Can I discipline an employee who refuses to work in positions that require interaction with the public? Probably not. Employers should not discipline employees for refusing to work due to a fear of being infected with the coronavirus as such conduct may be protected activity. If the employer can demonstrate that the employee is not at risk for exposure to the virus, the employer is not required to pay the employee for the time that the employee refuses to work.
What should I do if an employee refuses necessary work travel because of fear of the coronavirus? You should take such concerns very seriously and should consider alternatives such as postponing travel or having the employee participate in any meetings or events that require travel via telephone or video conference.
Can I limit visitors to my worksite? Yes. Employers can limit worksite visitors (including employees, customers, and clientele) to their worksite as long as individuals are not singled out based on any protected characteristics. Employers can also voluntarily choose to suspend operations altogether.
Can I ask visitors to my worksite whether they have been potentially exposed to the coronavirus? Yes. Businesses may ask worksite visitors whether they have been potentially exposed to the coronavirus.
Can I require my employees to be vaccinated for the coronavirus if and when a vaccine is made available? No. Employers may not require their employees to be vaccinated.
May I require employees to disclose whether or not they have tested positive for the coronavirus? Yes, but only in areas where a state of emergency has been declared.
May I require employees who have recently traveled to disclose where they have traveled? Yes. Employers may require employees to disclose where they have traveled as long as the employer asks all employees and does not restrict employee travel or take any employment actions based on any protected characteristic.
May I require an employee to use PTO if the employee requests time off? State and local law generally determines the answer to this question. For California, the answer is yes. Note, however, that under the version of the federal Emergency Paid Sick Leave Act currently expected to pass into law and applicable to employers with fewer than 500 employees, employees eligible for paid sick leave under that Act cannot be required to use other paid leave provided by the employer before the employee uses paid sick leave under the Act. For further information regarding this new legislation, please see our recent briefing accessible here.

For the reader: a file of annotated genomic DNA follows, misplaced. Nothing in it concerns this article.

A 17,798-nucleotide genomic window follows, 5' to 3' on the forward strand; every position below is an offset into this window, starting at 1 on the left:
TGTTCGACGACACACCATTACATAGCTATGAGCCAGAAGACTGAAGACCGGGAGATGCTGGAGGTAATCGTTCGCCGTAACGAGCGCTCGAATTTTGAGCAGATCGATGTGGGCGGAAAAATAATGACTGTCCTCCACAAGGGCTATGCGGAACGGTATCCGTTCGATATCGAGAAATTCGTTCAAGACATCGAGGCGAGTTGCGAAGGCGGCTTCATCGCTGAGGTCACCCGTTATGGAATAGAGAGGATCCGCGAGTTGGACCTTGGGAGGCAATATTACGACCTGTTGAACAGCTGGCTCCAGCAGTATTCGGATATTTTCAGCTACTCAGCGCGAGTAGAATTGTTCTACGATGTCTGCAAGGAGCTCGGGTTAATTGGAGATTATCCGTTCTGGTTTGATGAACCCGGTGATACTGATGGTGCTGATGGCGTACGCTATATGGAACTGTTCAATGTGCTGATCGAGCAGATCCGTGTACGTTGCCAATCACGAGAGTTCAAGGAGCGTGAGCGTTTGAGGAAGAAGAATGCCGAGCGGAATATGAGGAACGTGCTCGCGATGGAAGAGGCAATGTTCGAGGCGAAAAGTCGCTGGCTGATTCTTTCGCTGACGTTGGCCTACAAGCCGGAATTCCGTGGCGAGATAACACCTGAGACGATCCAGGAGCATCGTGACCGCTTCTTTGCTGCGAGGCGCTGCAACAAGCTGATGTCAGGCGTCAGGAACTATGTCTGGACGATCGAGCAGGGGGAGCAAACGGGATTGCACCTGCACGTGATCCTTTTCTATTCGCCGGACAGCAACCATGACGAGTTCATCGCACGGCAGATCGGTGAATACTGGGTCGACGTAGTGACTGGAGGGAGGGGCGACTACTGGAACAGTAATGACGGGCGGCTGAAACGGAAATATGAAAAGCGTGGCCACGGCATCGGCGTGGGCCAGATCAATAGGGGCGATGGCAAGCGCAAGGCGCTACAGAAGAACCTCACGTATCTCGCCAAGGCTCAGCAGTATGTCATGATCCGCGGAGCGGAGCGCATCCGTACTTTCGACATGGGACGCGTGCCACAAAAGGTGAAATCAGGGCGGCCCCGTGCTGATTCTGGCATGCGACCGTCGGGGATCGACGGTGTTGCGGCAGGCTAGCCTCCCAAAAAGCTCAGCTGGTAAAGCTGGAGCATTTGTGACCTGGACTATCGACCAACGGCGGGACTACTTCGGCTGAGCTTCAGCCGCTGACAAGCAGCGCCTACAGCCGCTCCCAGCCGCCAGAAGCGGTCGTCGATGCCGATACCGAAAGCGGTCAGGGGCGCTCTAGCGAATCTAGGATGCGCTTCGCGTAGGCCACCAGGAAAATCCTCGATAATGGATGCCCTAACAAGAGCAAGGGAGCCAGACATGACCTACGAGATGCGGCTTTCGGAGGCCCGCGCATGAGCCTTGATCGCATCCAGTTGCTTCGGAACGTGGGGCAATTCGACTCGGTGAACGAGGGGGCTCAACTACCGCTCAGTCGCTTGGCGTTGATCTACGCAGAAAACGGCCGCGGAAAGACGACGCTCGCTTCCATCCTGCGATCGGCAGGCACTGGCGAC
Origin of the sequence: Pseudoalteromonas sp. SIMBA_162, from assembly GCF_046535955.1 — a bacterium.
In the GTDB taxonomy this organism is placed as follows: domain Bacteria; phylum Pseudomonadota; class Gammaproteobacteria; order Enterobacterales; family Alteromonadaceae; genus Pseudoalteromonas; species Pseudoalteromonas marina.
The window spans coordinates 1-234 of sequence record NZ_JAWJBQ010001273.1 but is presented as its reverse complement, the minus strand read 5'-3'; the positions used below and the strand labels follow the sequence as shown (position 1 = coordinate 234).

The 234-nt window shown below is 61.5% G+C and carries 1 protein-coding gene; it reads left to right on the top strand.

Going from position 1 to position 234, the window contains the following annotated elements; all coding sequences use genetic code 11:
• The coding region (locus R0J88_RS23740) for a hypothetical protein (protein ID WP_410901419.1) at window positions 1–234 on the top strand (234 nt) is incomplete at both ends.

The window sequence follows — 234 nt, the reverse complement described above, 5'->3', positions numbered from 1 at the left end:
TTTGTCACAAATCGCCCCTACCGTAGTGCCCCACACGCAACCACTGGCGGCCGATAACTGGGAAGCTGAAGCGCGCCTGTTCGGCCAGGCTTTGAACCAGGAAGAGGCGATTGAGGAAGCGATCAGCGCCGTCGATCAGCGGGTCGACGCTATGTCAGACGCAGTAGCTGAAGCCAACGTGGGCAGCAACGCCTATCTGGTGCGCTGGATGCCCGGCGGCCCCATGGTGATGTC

Can I require an employee to use PTO if I require the employee to take time off? State and local law determines the answer to this question. For California, the answer is likely yes. However, if the government mandates workers with no symptoms to quarantine, we recommend that employers should make PTO use optional.
Can I require employees out on sick leave to provide medical certification confirming that they do not have the coronavirus? No. Employers should not require employees who are on sick leave to confirm that they do not have the coronavirus before returning to work. Employers may, however, follow their normal requirements regarding medical certification before allowing employees to return to work.
Can I allow my employees to voluntarily take unpaid personal leaves of absence?
Non-Exempt Employees: Yes. Employers are not required to pay non-exempt employees for hours they do not work. Employers should ensure that non-exempt employees are not expected to be “on-call” either on or near the employer’s premises during the unpaid leave of absence because non-exempt employees must be paid for “on-call time.” On-call time is not triggered, however, when the employer merely asks a non-exempt employee on an unpaid leave of absence to provide his or her contact information in the event the employer needs to reach the employee.
Exempt Employees: Yes. Note, however, that exempt employees must be paid their full salary for any workweek in which they perform any work. Therefore, any unpaid leave of absence imposed on an exempt employee must be for a full workweek or longer, and the employer must ensure that no work is performed during the leave.
WARN Notice May Be Required: Involuntary leaves of absence may trigger federal and/or state Worker Adjustment and Retraining Notification (“WARN”) notice requirements. Under federal law, unless limited exceptions apply, employers must provide 60 days’ advance notice of a temporary shutdown if the shutdown will (i) affect 50 or more employees at a single site of employment; and (ii) result in at least a 50% reduction in hours of work of individual employees during the month of the shutdown. Federal law grants an exception to employers required to temporarily shut down a site of employment due to a “natural disaster” and/or “unforeseeable business circumstances,” such as the COVID-19 pandemic. State WARN acts, however, may differ.